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Biden on Trump impeachment: 'That's a decision for the Congress to make'

Biden on Trump impeachment: 'That's a decision for the Congress to make'
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President-elect Joe BidenJoe BidenBiden says Beau's assessment of first 100 days would be 'Be who you are' Biden: McCarthy's support of Cheney ouster is 'above my pay grade' Conservative group sues over prioritization of women, minorities for restaurant aid MORE on Friday declined to take a position on whether House Democrats should move forward with impeachment proceedings against President TrumpDonald TrumpWarren says Republican party 'eating itself and it is discovering that the meal is poisonous' More than 75 Asian, LGBTQ groups oppose anti-Asian crime bill McConnell says he's 'great admirer' of Liz Cheney but mum on her removal MORE over his role in Wednesday's riots at the Capitol.

"What the Congress decides to do is for them to decide, but I'm going to have to — and they're going to have to be ready to hit the ground running," Biden said. "Because when [Vice President-elect Kamala HarrisKamala HarrisMcConnell: 'Good chance' of deal with Biden on infrastructure Democrat Nikki Fried teases possible challenge to DeSantis Pavlich: The border crisis Biden said we could afford MORE] and I are sworn in we're going to be introducing immediately significant pieces of legislation to deal with the virus, to deal with the economy and deal with economic growth."

"So we're going to do our job, and Congress can decide how to proceed with theirs," he added.

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Biden said he has long felt Trump is unfit for the presidency, but that with 12 days until the inauguration he is focused on his agenda, particularly addressing the coronavirus pandemic and subsequent economic fallout.

Pressed on what guidance he would give to Congress if asked for his thoughts on impeachment, he again deferred.

"I'd tell them that's a decision for the Congress to make. I'm focused on my job," he said.

The president-elect later indicated he felt the best course of action may be to simply let the clock run out on Trump's term.

"I think it's important we get on with the business of getting him out of office. The quickest way that will happen is us getting sworn in on the 20th," Biden said. "What happens before or after that is a judgment for the Congress to make, but that's what I'm looking forward to: him leaving office."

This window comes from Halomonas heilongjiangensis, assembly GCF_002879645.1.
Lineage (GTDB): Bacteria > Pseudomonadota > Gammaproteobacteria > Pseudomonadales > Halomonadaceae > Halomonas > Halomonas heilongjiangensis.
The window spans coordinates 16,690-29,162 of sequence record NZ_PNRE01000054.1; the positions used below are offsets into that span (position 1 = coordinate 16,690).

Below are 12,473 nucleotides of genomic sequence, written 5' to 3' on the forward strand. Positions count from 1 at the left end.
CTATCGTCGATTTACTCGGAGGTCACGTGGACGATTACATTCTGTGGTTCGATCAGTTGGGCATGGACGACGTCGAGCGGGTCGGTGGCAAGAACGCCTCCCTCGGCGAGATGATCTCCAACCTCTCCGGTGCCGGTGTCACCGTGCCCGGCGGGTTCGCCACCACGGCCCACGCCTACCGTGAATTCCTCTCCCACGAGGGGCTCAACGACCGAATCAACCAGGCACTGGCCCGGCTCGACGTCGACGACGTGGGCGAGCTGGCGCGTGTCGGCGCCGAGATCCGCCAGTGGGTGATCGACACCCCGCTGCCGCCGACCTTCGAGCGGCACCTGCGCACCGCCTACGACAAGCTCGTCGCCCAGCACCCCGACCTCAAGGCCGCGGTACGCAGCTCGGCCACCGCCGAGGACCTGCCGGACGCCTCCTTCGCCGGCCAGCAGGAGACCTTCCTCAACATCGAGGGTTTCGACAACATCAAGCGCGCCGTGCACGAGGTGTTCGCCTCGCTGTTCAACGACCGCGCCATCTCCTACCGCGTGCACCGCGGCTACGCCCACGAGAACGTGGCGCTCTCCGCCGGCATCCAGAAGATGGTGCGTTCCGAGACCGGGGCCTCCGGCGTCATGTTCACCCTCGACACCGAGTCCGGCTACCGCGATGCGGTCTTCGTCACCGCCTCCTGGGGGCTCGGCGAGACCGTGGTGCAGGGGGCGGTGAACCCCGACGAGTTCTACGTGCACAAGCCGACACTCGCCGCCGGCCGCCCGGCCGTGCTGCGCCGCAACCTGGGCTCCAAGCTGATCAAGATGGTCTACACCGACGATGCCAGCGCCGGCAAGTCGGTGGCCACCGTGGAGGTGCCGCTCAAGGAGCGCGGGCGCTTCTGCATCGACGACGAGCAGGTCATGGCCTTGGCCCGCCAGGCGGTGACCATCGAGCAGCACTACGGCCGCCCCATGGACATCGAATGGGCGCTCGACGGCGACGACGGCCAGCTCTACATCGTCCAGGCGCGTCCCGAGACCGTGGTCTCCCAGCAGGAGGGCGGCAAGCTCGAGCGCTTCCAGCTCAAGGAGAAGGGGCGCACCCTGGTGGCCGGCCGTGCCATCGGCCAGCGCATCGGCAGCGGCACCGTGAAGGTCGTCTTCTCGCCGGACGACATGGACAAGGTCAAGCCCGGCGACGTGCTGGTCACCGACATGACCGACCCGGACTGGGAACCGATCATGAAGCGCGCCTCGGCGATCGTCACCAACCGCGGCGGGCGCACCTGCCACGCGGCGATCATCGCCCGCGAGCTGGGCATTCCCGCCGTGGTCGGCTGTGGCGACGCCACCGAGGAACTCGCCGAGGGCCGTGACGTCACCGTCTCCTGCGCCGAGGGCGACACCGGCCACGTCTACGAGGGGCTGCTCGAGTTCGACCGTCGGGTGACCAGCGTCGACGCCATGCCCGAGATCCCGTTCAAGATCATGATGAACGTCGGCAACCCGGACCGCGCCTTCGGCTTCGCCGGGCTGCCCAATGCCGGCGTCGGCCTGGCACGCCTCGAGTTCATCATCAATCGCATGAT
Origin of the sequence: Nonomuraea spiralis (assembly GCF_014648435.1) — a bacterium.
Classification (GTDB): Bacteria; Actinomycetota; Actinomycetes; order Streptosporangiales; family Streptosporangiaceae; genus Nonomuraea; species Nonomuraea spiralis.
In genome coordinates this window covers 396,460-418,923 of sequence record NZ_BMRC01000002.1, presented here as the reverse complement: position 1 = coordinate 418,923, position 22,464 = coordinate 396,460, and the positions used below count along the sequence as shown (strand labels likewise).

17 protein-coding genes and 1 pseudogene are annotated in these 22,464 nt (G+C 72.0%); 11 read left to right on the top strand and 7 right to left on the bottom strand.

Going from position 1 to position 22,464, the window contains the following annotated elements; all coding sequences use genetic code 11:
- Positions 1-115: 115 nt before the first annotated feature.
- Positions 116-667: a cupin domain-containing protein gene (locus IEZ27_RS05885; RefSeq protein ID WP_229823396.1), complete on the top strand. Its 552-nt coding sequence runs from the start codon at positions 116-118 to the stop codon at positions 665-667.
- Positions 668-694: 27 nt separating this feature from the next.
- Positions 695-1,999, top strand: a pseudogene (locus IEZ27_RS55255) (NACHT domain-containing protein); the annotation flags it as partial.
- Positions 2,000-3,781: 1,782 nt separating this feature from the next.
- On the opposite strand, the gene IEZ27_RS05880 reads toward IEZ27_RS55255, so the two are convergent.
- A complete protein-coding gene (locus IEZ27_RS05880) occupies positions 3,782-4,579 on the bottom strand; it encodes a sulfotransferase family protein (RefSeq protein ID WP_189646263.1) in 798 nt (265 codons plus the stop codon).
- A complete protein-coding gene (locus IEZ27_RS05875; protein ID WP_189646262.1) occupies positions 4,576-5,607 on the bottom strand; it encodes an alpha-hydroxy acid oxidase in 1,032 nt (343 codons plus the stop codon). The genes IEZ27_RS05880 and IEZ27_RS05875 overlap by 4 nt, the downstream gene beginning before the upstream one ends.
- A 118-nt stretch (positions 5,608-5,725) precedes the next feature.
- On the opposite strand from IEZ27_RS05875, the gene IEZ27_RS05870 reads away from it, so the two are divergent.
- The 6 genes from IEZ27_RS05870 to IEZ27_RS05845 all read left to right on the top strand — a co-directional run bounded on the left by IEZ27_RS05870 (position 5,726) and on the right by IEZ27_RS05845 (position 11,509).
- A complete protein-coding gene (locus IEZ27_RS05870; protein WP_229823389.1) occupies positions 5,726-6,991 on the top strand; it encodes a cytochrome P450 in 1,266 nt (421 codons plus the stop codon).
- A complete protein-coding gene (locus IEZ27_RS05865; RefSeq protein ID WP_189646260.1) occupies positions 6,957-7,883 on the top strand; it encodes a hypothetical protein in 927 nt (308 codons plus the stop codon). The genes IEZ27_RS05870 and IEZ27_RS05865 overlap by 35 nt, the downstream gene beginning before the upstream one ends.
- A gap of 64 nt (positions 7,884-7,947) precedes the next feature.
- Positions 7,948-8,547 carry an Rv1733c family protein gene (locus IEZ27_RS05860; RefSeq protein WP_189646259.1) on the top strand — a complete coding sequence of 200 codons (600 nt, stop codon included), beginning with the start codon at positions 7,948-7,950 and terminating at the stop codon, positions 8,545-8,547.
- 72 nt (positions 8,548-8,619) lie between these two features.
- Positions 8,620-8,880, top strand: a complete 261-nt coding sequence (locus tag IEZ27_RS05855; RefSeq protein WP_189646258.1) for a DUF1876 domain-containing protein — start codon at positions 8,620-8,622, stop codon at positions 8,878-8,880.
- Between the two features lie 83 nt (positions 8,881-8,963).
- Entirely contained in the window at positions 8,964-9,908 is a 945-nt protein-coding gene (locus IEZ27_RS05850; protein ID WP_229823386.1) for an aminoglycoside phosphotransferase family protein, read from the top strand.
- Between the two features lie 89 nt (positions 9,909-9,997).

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Biden said he would speak later in the day with Speaker Nancy PelosiNancy PelosiOn The Money: Inflation jumps at fastest pace since 2008 | Biden 'encouraged' on bipartisan infrastructure deal Overnight Health Care: CDC approves Pfizer vaccine for adolescents aged 12-15 | House moderates signal concerns with Pelosi drug pricing bill | Panel blasts COVID-19 response Biden 'encouraged' by meeting with congressional leaders on infrastructure MORE (D-Calif.) and party leaders about his agenda and "whatever they want to talk to me about." 

Democrats are rapidly moving toward filing articles of impeachment against Trump over his role in the riots at the Capitol on Wednesday, where the president's supporters stormed the building to try and halt the certification of Biden's victory.

Trump, after months of denying the results of the election, addressed supporters just before the riot, urging them to march on the Capitol and telling them they will "never take back our country with weakness."

"You have to show strength and you have to be strong. We have come to demand that Congress do the right thing and only count the electors who have been lawfully slated," he said.

Dozens of Democrats have voiced support for impeachment, and Pelosi has warned that she is prepared to move forward with it if Vice President Pence does not invoke the 25th Amendment to deem the president unfit. But Pence has not engaged in discussions on the matter, and multiple Cabinet members who would have to sign on have either resigned or expressed opposition to the idea.

As a result, impeachment appears the likeliest option for removing Trump from office before Inauguration Day. A few Republicans have indicated they would be supportive or at least entertain the idea, but others have argued it would be too divisive with so little time left in Trump's term.

"If Speaker Pelosi pushes impeachment in the last days of the Trump presidency it will do more harm than good," Sen. Lindsey GrahamLindsey Olin GrahamTrump critics push new direction for GOP Graham warns about trying to 'drive' Trump from GOP: 'Half the people will leave' Cheney set to be face of anti-Trump GOP MORE (R-S.C.) tweeted. "I’m hopeful President-elect Biden sees the damage that would be done from such action."

—Updated at 3:17 p.m.